2.5. Luke 11:5-8
In Luke 11:5-8, situated by Luke after the Lord's Prayer, is found a saying about the need for persistence in prayer (see Bonsirven, Le règne de Dieu, 169-73). Jesus makes the point by telling the parable of the man who importunes his neighbor at night until the neighbor finally gets out of bed and gives the man what he wants. Jesus argues from minor to major: if an unwilling man will finally give a another man what he wants because of his persistence, how much more will a willing God give to those who persist in asking for something. The parable begins with the formula, "Who among you...?" (tis ex humôn), which is characteristic of other Lukan parables (see 11:11; 12:25; 14:28; 15:4; 17:7; 14:31; 15:8). Jesus begins this way in order to engage his hearers and cause them to judge for themselves and thereby judge themselves. The expected answer is either "No one" or "Everyone," depending on the situation described. (Jeremias claims that by appending Luke 11:9-13 to the parable, Luke has provided it with an interpretation that distorts Jesus' original meaning. Jeremias holds that the point of the parable was to depict God as the helping friend, whereas Luke's interpretation focuses on the need for persistent prayer [The Parables of Jesus, 105; 157-59]. But Jeremias' position seems improbable, especially given the Parable of the Persistent Widow, which is parallel in meaning [Luke 18:1-8].)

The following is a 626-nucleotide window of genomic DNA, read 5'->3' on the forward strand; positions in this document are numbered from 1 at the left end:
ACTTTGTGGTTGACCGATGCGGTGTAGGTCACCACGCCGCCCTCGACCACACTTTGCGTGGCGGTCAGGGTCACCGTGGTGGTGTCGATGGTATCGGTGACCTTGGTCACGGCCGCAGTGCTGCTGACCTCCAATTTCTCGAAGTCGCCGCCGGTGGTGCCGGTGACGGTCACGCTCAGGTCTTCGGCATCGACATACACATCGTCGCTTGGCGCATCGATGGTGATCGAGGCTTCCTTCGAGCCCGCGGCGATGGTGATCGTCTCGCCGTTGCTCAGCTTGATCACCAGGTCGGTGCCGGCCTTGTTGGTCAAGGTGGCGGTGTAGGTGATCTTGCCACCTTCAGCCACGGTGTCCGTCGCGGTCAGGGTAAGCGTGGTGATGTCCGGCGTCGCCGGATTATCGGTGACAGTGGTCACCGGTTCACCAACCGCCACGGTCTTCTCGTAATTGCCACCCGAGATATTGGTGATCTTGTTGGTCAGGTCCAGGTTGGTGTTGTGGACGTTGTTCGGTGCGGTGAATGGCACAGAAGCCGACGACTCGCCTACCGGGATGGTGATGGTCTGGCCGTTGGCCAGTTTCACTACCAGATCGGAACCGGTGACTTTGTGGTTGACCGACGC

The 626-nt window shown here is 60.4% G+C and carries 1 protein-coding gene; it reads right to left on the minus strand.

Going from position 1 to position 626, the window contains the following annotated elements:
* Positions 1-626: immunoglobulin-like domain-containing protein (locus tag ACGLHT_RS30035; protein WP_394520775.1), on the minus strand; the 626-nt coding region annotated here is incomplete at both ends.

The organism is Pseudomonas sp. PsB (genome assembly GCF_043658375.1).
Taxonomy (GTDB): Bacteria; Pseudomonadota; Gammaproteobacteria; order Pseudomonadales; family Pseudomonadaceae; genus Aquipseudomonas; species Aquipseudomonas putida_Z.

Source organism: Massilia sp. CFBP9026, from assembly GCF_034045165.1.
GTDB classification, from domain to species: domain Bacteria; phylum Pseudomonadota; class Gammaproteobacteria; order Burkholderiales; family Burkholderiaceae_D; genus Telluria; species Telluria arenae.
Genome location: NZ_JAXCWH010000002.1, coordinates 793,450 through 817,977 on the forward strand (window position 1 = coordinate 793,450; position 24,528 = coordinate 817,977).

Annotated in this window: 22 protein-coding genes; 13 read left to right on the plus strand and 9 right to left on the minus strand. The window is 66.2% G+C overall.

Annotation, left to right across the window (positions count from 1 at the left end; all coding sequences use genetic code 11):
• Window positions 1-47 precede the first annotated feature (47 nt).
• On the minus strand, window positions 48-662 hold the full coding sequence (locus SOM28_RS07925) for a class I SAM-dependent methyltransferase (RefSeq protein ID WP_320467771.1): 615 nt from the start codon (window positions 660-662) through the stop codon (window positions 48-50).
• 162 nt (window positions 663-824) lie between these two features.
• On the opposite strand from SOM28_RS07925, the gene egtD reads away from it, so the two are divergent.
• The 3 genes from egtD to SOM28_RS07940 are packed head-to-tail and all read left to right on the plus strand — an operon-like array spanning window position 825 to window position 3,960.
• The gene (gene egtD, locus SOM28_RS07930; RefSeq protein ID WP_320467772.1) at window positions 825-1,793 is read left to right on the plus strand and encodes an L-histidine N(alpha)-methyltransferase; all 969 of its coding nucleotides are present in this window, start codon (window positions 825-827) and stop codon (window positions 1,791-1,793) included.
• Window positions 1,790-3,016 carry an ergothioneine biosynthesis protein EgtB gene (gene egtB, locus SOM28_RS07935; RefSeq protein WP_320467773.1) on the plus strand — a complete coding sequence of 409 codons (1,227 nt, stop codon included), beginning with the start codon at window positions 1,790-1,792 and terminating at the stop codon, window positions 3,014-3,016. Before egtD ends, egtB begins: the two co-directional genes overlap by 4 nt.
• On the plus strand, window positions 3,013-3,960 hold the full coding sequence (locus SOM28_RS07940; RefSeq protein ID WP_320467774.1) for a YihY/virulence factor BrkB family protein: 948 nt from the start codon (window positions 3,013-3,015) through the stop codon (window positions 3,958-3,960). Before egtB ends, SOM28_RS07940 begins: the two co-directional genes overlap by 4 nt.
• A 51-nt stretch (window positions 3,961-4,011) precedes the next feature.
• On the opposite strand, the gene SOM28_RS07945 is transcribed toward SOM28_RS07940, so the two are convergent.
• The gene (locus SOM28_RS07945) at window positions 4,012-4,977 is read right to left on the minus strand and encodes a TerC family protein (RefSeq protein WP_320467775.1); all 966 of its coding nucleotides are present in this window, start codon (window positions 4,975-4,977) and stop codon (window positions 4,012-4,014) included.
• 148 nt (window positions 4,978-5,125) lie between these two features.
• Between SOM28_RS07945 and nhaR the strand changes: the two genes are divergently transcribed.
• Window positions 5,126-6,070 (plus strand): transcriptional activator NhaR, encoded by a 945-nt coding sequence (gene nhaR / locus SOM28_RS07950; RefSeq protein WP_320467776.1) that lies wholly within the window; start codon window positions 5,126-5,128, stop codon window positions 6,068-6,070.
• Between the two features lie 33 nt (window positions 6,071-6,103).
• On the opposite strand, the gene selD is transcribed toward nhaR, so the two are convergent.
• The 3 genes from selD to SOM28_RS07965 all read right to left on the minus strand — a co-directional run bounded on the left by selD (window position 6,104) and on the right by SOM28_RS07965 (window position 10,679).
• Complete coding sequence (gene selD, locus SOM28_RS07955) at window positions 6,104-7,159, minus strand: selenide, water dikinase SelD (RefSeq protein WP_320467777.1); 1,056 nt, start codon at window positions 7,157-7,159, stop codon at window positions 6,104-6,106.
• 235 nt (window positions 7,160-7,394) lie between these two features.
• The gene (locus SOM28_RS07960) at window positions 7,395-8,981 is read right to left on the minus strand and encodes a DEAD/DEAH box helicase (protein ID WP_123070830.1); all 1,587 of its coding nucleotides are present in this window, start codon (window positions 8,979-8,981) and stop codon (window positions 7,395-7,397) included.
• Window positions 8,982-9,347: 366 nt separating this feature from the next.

2.6. Luke 18:1-8
Jesus teaches that God is well-disposed towards those who petition him in prayer, although such petitioning must be done with perseverance. Luke explains that "Jesus told his disciples a parable to show them that they should always pray and not give up" (Luke 18:1), thereby guiding the reader in its interpretation. Jesus compares the one who asks of God to a widow who harasses a judge for so long that he finally gives her what she wants, justice. God is like the judge, not in being unwilling to give justice, but because, for whatever reason, sometimes God must be "harassed" until he gives what is requested by the petitioner.